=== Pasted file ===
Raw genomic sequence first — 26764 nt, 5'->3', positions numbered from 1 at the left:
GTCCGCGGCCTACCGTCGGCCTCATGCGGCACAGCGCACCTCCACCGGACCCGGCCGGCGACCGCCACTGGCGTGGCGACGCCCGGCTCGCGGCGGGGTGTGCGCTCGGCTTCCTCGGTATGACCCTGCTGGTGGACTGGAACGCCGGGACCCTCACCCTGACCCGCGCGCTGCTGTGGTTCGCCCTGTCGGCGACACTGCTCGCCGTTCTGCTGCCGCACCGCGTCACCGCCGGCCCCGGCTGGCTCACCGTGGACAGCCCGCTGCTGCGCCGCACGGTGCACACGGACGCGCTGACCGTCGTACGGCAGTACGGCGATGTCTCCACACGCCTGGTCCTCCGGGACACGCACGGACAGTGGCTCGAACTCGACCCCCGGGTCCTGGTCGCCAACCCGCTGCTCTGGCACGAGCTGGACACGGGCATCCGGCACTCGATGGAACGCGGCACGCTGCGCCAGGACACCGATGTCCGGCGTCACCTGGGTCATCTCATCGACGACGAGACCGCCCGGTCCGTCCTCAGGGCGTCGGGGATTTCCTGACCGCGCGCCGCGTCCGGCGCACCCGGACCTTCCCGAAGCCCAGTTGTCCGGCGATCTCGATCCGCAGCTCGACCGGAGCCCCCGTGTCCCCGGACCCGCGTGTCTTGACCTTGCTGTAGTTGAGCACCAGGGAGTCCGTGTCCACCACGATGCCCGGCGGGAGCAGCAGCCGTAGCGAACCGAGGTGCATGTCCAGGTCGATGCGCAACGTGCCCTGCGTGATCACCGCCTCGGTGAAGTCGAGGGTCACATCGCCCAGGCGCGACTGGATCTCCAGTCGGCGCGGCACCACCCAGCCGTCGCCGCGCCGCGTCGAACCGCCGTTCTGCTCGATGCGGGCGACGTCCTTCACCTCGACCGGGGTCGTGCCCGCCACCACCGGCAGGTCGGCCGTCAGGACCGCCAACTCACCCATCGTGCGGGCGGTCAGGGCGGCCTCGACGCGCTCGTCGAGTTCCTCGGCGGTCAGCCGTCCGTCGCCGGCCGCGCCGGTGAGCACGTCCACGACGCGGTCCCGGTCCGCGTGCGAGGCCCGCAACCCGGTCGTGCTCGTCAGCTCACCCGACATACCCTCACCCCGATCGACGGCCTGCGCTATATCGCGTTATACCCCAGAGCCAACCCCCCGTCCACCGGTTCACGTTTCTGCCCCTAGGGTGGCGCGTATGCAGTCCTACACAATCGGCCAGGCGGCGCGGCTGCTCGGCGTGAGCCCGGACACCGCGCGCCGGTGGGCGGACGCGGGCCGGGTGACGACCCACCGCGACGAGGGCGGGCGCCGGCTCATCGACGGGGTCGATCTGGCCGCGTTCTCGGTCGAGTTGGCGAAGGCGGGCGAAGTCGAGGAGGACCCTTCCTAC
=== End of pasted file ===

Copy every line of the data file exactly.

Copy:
Raw genomic sequence first — 26764 nt, 5'->3', positions numbered from 1 at the left:
GTCCGCGGCCTACCGTCGGCCTCATGCGGCACAGCGCACCTCCACCGGACCCGGCCGGCGACCGCCACTGGCGTGGCGACGCCCGGCTCGCGGCGGGGTGTGCGCTCGGCTTCCTCGGTATGACCCTGCTGGTGGACTGGAACGCCGGGACCCTCACCCTGACCCGCGCGCTGCTGTGGTTCGCCCTGTCGGCGACACTGCTCGCCGTTCTGCTGCCGCACCGCGTCACCGCCGGCCCCGGCTGGCTCACCGTGGACAGCCCGCTGCTGCGCCGCACGGTGCACACGGACGCGCTGACCGTCGTACGGCAGTACGGCGATGTCTCCACACGCCTGGTCCTCCGGGACACGCACGGACAGTGGCTCGAACTCGACCCCCGGGTCCTGGTCGCCAACCCGCTGCTCTGGCACGAGCTGGACACGGGCATCCGGCACTCGATGGAACGCGGCACGCTGCGCCAGGACACCGATGTCCGGCGTCACCTGGGTCATCTCATCGACGACGAGACCGCCCGGTCCGTCCTCAGGGCGTCGGGGATTTCCTGACCGCGCGCCGCGTCCGGCGCACCCGGACCTTCCCGAAGCCCAGTTGTCCGGCGATCTCGATCCGCAGCTCGACCGGAGCCCCCGTGTCCCCGGACCCGCGTGTCTTGACCTTGCTGTAGTTGAGCACCAGGGAGTCCGTGTCCACCACGATGCCCGGCGGGAGCAGCAGCCGTAGCGAACCGAGGTGCATGTCCAGGTCGATGCGCAACGTGCCCTGCGTGATCACCGCCTCGGTGAAGTCGAGGGTCACATCGCCCAGGCGCGACTGGATCTCCAGTCGGCGCGGCACCACCCAGCCGTCGCCGCGCCGCGTCGAACCGCCGTTCTGCTCGATGCGGGCGACGTCCTTCACCTCGACCGGGGTCGTGCCCGCCACCACCGGCAGGTCGGCCGTCAGGACCGCCAACTCACCCATCGTGCGGGCGGTCAGGGCGGCCTCGACGCGCTCGTCGAGTTCCTCGGCGGTCAGCCGTCCGTCGCCGGCCGCGCCGGTGAGCACGTCCACGACGCGGTCCCGGTCCGCGTGCGAGGCCCGCAACCCGGTCGTGCTCGTCAGCTCACCCGACATACCCTCACCCCGATCGACGGCCTGCGCTATATCGCGTTATACCCCAGAGCCAACCCCCCGTCCACCGGTTCACGTTTCTGCCCCTAGGGTGGCGCGTATGCAGTCCTACACAATCGGCCAGGCGGCGCGGCTGCTCGGCGTGAGCCCGGACACCGCGCGCCGGTGGGCGGACGCGGGCCGGGTGACGACCCACCGCGACGAGGGCGGGCGCCGGCTCATCGACGGGGTCGATCTGGCCGCGTTCTCGGTCGAGTTGGCGAAGGCGGGCGAAGTCGAGGAGGACCCTTCCTAC